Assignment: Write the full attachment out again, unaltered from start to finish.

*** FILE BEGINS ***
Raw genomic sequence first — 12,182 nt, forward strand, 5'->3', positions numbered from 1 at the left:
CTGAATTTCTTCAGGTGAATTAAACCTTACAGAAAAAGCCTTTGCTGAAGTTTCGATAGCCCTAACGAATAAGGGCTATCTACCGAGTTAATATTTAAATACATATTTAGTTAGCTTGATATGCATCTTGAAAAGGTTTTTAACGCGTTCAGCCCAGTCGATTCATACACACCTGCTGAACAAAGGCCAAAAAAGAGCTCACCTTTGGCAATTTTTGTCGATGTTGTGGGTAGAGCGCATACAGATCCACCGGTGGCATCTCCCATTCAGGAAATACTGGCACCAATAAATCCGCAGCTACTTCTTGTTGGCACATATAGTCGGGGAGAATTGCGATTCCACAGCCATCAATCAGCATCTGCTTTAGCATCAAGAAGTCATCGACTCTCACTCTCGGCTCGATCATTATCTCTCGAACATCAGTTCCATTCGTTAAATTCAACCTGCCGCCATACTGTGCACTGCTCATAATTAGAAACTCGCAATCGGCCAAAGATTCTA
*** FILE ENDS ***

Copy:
Raw genomic sequence first — 12,182 nt, forward strand, 5'->3', positions numbered from 1 at the left:
CTGAATTTCTTCAGGTGAATTAAACCTTACAGAAAAAGCCTTTGCTGAAGTTTCGATAGCCCTAACGAATAAGGGCTATCTACCGAGTTAATATTTAAATACATATTTAGTTAGCTTGATATGCATCTTGAAAAGGTTTTTAACGCGTTCAGCCCAGTCGATTCATACACACCTGCTGAACAAAGGCCAAAAAAGAGCTCACCTTTGGCAATTTTTGTCGATGTTGTGGGTAGAGCGCATACAGATCCACCGGTGGCATCTCCCATTCAGGAAATACTGGCACCAATAAATCCGCAGCTACTTCTTGTTGGCACATATAGTCGGGGAGAATTGCGATTCCACAGCCATCAATCAGCATCTGCTTTAGCATCAAGAAGTCATCGACTCTCACTCTCGGCTCGATCATTATCTCTCGAACATCAGTTCCATTCGTTAAATTCAACCTGCCGCCATACTGTGCACTGCTCATAATTAGAAACTCGCAATCGGCCAAAGATTCTA